The IT department has never been more important to organisational success. IT leaders are taking on a far more high-profile, high-powered role, and the requirements to excel in that role are rapidly evolving. The best modern IT leaders focus on four specific strategies that others miss.
Improving internal communication
CIOs, CTOs, and now CDOs (Chief Data Officers) are responsible for the implementation of data infrastructure and technology throughout the organisation–meaning employee buy-in is vital. Great leaders take the time to make sure colleagues across the business understand the implementation process for new tools and project management techniques, how long it will take, and how it will support the company’s goals and mission.
While cloud infrastructure and data platforms are increasingly important, internal communication tools are arguably even more so. Many IT leaders are introducing BPMs (business process management platforms), which allow remote and onsite workers to collaborate easily on projects, giving everyone in the organisation greater visibility and clearer communication while cutting down on meetings and wasted time.
Using automation strategically
The best IT leaders start their automation initiatives small, automating project and process workflows to cut down on tedious tasks like data entry that can cause boredom and burnout. Automation both frees up humans to focus on data analysis and strategic decision-making, and reduces the risk of human error.
While AI supports intelligent automation, it’s vital to avoid falling for the hype and attempting big initiatives too soon.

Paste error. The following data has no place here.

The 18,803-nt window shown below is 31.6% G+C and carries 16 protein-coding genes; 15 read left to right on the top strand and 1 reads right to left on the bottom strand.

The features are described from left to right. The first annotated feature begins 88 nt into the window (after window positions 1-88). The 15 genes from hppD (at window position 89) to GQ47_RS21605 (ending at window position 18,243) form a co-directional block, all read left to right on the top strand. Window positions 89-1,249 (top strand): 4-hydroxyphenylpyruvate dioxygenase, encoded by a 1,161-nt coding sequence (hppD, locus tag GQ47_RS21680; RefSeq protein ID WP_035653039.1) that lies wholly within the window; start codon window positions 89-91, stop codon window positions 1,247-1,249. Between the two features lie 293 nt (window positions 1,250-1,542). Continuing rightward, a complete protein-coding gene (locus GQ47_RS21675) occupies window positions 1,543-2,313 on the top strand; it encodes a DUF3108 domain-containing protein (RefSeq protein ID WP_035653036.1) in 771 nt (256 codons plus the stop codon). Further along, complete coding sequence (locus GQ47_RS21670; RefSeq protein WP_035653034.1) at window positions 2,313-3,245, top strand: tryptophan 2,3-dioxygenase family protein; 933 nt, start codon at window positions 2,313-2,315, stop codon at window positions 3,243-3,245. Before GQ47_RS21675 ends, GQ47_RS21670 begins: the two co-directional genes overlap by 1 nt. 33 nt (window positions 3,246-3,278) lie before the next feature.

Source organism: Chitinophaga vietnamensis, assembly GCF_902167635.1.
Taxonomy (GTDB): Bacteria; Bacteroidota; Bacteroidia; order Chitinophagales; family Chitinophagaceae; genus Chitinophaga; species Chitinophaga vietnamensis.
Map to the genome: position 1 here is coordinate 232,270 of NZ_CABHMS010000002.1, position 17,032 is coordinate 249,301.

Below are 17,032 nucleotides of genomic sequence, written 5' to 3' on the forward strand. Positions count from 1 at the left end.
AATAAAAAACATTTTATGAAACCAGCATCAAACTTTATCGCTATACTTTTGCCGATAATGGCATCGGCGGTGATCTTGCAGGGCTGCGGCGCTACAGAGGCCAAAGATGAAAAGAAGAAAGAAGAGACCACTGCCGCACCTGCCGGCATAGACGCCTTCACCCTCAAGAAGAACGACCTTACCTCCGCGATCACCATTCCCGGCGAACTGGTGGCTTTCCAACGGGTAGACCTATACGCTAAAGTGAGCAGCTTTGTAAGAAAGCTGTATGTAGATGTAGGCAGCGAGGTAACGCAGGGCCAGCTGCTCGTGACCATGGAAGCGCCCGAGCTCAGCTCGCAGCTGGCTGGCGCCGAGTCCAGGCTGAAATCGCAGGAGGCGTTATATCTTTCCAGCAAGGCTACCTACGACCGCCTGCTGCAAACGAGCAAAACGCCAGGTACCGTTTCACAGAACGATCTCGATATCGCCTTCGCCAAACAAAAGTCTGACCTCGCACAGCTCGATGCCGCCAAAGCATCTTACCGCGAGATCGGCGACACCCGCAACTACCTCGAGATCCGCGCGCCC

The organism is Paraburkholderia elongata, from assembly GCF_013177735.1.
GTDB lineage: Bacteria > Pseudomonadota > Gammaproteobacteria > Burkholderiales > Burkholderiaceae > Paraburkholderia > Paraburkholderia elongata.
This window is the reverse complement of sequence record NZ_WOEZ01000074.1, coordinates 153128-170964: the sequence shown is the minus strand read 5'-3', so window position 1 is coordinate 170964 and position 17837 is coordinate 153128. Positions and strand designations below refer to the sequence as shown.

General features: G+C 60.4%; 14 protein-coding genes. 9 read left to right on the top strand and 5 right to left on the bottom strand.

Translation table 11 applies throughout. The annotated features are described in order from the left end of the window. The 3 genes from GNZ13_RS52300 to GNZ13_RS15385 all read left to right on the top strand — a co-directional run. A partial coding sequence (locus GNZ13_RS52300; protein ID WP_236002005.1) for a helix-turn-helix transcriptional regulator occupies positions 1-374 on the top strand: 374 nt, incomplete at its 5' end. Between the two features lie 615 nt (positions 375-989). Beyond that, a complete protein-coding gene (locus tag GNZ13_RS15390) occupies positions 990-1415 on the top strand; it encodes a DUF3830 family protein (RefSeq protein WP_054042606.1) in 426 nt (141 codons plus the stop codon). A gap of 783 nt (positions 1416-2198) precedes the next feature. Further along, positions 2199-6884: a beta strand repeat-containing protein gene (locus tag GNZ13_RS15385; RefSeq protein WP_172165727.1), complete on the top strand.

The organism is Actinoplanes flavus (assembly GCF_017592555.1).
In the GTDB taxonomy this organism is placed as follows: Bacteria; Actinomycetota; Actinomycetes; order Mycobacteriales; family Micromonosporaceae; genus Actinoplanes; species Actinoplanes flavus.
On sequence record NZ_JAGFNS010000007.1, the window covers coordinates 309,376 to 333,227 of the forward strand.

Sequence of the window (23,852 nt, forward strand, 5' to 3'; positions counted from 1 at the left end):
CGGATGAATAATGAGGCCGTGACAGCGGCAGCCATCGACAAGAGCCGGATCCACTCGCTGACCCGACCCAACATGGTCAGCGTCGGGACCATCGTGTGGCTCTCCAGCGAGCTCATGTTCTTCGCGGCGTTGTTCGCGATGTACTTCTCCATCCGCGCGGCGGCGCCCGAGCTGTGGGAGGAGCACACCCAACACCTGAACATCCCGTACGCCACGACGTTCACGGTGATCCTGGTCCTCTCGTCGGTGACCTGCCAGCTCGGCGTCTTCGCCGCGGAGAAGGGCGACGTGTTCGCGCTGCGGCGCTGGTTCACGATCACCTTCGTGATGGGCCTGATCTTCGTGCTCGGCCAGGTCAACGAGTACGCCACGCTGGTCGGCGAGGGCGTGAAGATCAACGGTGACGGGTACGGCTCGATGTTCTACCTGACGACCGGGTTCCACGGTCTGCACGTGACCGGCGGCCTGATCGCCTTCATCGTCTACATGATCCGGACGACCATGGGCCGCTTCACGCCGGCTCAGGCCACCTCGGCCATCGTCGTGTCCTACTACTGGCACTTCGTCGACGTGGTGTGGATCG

Bridging the gap between IE and business
Low/no-code solutions have been game-changing, allowing laypeople to create their own applications, and freeing up resources for IT departments to focus on the most specialist work. Modern IT leaders need to be willing to empower everyone in the business to build and manage simple applications, making “shadow IT” a thing of the past. That means including governance and guard rails from the start–and remaining on hand for the scaling-out of more complex applications.
Relentless focus on customer experience
While the main “customers” for the IT department are often internal, it’s vital to keep track of how IT tools contribute to external customer satisfaction. When providing IT support for a customer-facing experience, IT leaders can add value and individual service with chatbots, surveys, apps, and email.
Automating customer engagement processes allows humans to spend more time and energy on high-touch customer service, especially for high-value items. Happy customers make for happy employees, creating a cycle of success.
The full scope of an IT leader’s vital role is often misunderstood. As digital transformation becomes a full-scale revolution, IT leaders need to rethink what success means in the new world and constantly re-evaluate their best practices. Meanwhile, executives need to empower IT leaders to roll out essential technology in a strategic way that best serves customers, employees, and the bottom line. This must start with understanding the impact IT teams can have on the whole organisation.
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